(CNN) -- The federal government has concluded there's a new leaker exposing national security documents in the aftermath of surveillance disclosures by former NSA contractor Edward Snowden, U.S. officials tell CNN.
Proof of the newest leak comes from national security documents that formed the basis of a news story published Tuesday by the Intercept, the news site launched by Glenn Greenwald, who also published Snowden's leaks.
The Intercept article focuses on the growth in U.S. government databases of known or suspected terrorist names during the Obama administration.
The article cites documents prepared by the National Counterterrorism Center dated August 2013, which is after Snowden left the United States to avoid criminal charges.
Greenwald has suggested there was another leaker. In July, he said on Twitter "it seems clear at this point" that there was another.
Government officials have been investigating to find out that identity.
In a February interview with CNN's Reliable Sources, Greenwald said: "I definitely think it's fair to say that there are people who have been inspired by Edward Snowden's courage and by the great good and virtue that it has achieved."
He added, "I have no doubt there will be other sources inside the government who see extreme wrongdoing who are inspired by Edward Snowden."
It's not yet clear how many documents the new leaker has shared and how much damage it may cause.
So far, the documents shared by the new leaker are labeled "Secret" and "NOFORN," which means it isn't to be shared with foreign government.
That's a lower level of classification than most of the documents leaked by Snowden.
Government officials say he stole 1.7 million classified documents, many of which were labeled "Top Secret," a higher classification for the government's most important secrets.
The biggest database, called the Terrorist Identities Datamart Environment, now has 1 million names, a U.S. official confirmed to CNN.
That's boosted from half that many in the aftermath of the botched attempt by the so-called underwear bomber to blow up a U.S.-bound jetliner on Christmas Day in 2009.
The growth of TIDE, and other more specialized terrorist databases and watchlists, was a result of vulnerabilities exposed in the 2009 underwear plot, government officials said.
The underwear bomber, Umar Farouk Abdulmuttalab, was not on government watchlists that would have prevented him from being allowed to fly to the United States.
In 2012, the National Counterterrorism Center reported that the TIDE database contained 875,000 names. There were about 500,000 in 2009 before the underwear bomb plot.
The Intercept first reported the new TIDE database numbers, along with details of other databases.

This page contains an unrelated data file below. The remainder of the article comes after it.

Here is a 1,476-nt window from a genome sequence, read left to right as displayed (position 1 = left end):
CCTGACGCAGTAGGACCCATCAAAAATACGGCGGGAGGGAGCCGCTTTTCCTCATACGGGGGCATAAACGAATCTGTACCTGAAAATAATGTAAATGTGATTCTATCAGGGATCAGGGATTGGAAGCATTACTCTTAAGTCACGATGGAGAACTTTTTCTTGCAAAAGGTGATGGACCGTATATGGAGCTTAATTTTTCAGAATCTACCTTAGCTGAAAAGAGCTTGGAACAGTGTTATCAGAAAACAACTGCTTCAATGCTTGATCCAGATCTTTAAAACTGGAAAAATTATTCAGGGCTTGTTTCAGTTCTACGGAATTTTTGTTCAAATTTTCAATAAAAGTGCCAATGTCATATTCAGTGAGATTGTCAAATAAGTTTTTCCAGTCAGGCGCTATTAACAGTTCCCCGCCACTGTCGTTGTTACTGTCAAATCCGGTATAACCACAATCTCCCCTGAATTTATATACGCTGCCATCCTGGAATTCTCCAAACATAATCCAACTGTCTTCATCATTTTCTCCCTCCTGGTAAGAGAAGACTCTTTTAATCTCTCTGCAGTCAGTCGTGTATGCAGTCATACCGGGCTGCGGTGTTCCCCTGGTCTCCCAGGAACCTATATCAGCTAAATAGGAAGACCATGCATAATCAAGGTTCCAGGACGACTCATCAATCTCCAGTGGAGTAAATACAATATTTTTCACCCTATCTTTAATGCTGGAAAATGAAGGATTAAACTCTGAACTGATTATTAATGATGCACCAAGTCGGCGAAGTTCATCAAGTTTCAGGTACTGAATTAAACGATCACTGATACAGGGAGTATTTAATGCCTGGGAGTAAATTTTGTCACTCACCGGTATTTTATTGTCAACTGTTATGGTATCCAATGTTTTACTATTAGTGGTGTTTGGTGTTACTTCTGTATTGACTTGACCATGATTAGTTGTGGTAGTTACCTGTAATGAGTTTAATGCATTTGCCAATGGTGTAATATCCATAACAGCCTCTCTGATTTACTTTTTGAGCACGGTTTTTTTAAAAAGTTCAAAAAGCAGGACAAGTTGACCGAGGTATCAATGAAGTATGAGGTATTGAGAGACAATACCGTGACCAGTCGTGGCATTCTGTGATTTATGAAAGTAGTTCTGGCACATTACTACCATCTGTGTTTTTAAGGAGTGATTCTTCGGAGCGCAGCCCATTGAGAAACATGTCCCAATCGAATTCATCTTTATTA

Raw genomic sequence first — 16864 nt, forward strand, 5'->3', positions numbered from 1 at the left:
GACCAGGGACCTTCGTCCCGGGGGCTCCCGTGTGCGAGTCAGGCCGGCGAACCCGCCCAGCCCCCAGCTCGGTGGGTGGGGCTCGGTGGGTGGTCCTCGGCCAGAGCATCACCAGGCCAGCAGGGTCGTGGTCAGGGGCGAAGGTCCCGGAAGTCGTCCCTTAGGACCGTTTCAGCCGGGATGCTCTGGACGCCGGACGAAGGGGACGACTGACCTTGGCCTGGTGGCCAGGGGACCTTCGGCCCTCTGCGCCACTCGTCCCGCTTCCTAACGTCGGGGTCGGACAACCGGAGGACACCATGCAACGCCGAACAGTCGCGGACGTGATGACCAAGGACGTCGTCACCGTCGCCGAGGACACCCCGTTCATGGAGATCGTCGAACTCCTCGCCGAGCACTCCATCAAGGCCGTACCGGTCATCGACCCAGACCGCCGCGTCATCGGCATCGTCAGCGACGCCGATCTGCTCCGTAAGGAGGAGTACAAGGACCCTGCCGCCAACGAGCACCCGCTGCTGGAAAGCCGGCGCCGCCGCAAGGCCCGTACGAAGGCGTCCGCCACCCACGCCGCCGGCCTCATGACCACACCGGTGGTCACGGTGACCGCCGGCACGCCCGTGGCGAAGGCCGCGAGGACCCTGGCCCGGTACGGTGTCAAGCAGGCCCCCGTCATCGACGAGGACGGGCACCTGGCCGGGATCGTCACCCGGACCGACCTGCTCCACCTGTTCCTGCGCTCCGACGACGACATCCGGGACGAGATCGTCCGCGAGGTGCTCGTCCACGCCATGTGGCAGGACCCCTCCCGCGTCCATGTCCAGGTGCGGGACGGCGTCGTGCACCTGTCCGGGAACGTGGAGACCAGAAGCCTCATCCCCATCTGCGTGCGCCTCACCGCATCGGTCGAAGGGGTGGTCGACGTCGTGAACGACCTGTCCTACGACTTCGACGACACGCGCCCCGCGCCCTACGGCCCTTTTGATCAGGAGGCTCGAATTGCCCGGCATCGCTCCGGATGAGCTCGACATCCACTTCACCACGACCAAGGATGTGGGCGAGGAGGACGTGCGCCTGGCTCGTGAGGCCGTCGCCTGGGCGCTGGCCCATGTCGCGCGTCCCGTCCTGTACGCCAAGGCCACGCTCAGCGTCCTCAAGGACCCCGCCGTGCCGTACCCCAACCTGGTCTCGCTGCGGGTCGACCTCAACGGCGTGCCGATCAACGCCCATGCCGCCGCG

As of November, 2013, there were 700,000 people listed in the Terrorist Screening Database (TSDB), or the "Terrorist Watchlist, according to a U.S. official. Fewer than 1% are U.S. persons and fewer than 0.5% are U.S. citizens.
The list has grown somewhat since that time, but is nowhere near the 1.5 million figure cited in recent news reports. Current numbers for the TSDB cannot be released at this time.
The Intercept report said, citing the documents, that 40% on the "Terrorist Watchlist" aren't affiliated with terror groups.
U.S. officials familiar with the matter say the claim is incorrect based on a misreading of the documents.
Americans on lists
The report said that as of August, 2013, 5,000 Americans were on the TSD watchlist. Another 15,800 were on the wider TIDE list.
A smaller subset, 16,000 names, including 1,200 belonging to Americans, are listed as "selectees" who are subject to more intensive screening at airports and border crossings.
According to the Intercept, citing the documents, the cities with the most names on the list are: New York, Dearborn, Michigan; Houston; San Diego; and Chicago. Dearborn is home to one the nation's biggest concentrations of Arab and Muslim populations.
According to the documents cited by the Intercept, the government has also begun a new effort to collect information and biometric data on U.S. persons in the aftermath of the 2013 Boston Marathon bombings.
The data includes photos from driver's licenses. That effort likely was spurred by the fact that FBI agents investigating the Boston bombings found existing databases lacking when they tried to match images of the two bombers isolated from surveillance video, according to U.S. officials familiar with the matter.
Stored on Pentagon system
Documents classified as "Secret" are stored on a Pentagon-operated computer system called SIPRNet, which the Defense and State departments use to share classified information.
A recent Government Accountability Office study found that between 2006-2011 there were 3.2 million approved by the Pentagon to handle secret, top secret, SCI (sensitive compartmented) information.
SIPRnet is one of the computer systems that the former Army soldier now known as Chelsea Manning accessed to leak hundreds of thousands documents, including State Department cables.
The Manning leak was the largest U.S. intelligence leak until Snowden.